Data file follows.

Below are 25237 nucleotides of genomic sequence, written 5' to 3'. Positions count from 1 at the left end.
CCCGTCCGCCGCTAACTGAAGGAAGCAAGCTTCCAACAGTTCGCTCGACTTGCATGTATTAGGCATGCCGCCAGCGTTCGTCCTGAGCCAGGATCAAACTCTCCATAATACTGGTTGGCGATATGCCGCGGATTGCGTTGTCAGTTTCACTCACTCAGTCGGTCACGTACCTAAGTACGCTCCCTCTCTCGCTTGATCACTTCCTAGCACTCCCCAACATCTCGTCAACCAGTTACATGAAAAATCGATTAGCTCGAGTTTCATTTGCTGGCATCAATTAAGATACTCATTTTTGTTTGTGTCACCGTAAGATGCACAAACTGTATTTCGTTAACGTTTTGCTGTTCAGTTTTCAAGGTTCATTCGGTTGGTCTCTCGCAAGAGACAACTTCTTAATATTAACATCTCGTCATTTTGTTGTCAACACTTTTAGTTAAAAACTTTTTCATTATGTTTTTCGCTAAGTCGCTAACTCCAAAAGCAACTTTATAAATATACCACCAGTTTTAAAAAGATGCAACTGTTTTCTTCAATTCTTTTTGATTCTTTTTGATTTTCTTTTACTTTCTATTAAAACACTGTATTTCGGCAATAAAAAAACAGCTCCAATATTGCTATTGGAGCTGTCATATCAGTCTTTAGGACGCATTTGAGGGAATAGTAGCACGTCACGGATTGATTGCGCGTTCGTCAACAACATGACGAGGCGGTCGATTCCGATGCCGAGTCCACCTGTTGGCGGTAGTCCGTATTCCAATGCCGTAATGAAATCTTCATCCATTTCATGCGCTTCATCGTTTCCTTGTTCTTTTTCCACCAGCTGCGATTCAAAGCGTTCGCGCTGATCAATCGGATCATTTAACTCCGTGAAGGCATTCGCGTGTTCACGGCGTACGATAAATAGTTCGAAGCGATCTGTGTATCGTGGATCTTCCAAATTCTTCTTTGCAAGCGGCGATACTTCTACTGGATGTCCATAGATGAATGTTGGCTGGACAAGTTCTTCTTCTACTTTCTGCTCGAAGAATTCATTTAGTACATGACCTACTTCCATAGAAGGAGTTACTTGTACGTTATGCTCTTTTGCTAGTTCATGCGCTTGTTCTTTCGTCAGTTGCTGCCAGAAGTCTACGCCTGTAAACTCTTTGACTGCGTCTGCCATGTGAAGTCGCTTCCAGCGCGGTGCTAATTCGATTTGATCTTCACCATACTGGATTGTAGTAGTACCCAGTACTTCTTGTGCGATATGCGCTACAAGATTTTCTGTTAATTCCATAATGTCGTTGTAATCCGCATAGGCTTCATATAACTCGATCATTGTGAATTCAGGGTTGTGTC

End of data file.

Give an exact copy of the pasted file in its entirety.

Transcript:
Below are 25237 nucleotides of genomic sequence, written 5' to 3'. Positions count from 1 at the left end.
CCCGTCCGCCGCTAACTGAAGGAAGCAAGCTTCCAACAGTTCGCTCGACTTGCATGTATTAGGCATGCCGCCAGCGTTCGTCCTGAGCCAGGATCAAACTCTCCATAATACTGGTTGGCGATATGCCGCGGATTGCGTTGTCAGTTTCACTCACTCAGTCGGTCACGTACCTAAGTACGCTCCCTCTCTCGCTTGATCACTTCCTAGCACTCCCCAACATCTCGTCAACCAGTTACATGAAAAATCGATTAGCTCGAGTTTCATTTGCTGGCATCAATTAAGATACTCATTTTTGTTTGTGTCACCGTAAGATGCACAAACTGTATTTCGTTAACGTTTTGCTGTTCAGTTTTCAAGGTTCATTCGGTTGGTCTCTCGCAAGAGACAACTTCTTAATATTAACATCTCGTCATTTTGTTGTCAACACTTTTAGTTAAAAACTTTTTCATTATGTTTTTCGCTAAGTCGCTAACTCCAAAAGCAACTTTATAAATATACCACCAGTTTTAAAAAGATGCAACTGTTTTCTTCAATTCTTTTTGATTCTTTTTGATTTTCTTTTACTTTCTATTAAAACACTGTATTTCGGCAATAAAAAAACAGCTCCAATATTGCTATTGGAGCTGTCATATCAGTCTTTAGGACGCATTTGAGGGAATAGTAGCACGTCACGGATTGATTGCGCGTTCGTCAACAACATGACGAGGCGGTCGATTCCGATGCCGAGTCCACCTGTTGGCGGTAGTCCGTATTCCAATGCCGTAATGAAATCTTCATCCATTTCATGCGCTTCATCGTTTCCTTGTTCTTTTTCCACCAGCTGCGATTCAAAGCGTTCGCGCTGATCAATCGGATCATTTAACTCCGTGAAGGCATTCGCGTGTTCACGGCGTACGATAAATAGTTCGAAGCGATCTGTGTATCGTGGATCTTCCAAATTCTTCTTTGCAAGCGGCGATACTTCTACTGGATGTCCATAGATGAATGTTGGCTGGACAAGTTCTTCTTCTACTTTCTGCTCGAAGAATTCATTTAGTACATGACCTACTTCCATAGAAGGAGTTACTTGTACGTTATGCTCTTTTGCTAGTTCATGCGCTTGTTCTTTCGTCAGTTGCTGCCAGAAGTCTACGCCTGTAAACTCTTTGACTGCGTCTGCCATGTGAAGTCGCTTCCAGCGCGGTGCTAATTCGATTTGATCTTCACCATACTGGATTGTAGTAGTACCCAGTACTTCTTGTGCGATATGCGCTACAAGATTTTCTGTTAATTCCATAATGTCGTTGTAATCCGCATAGGCTTCATATAACTCGATCATTGTGAATTCAGGGTTGTGTC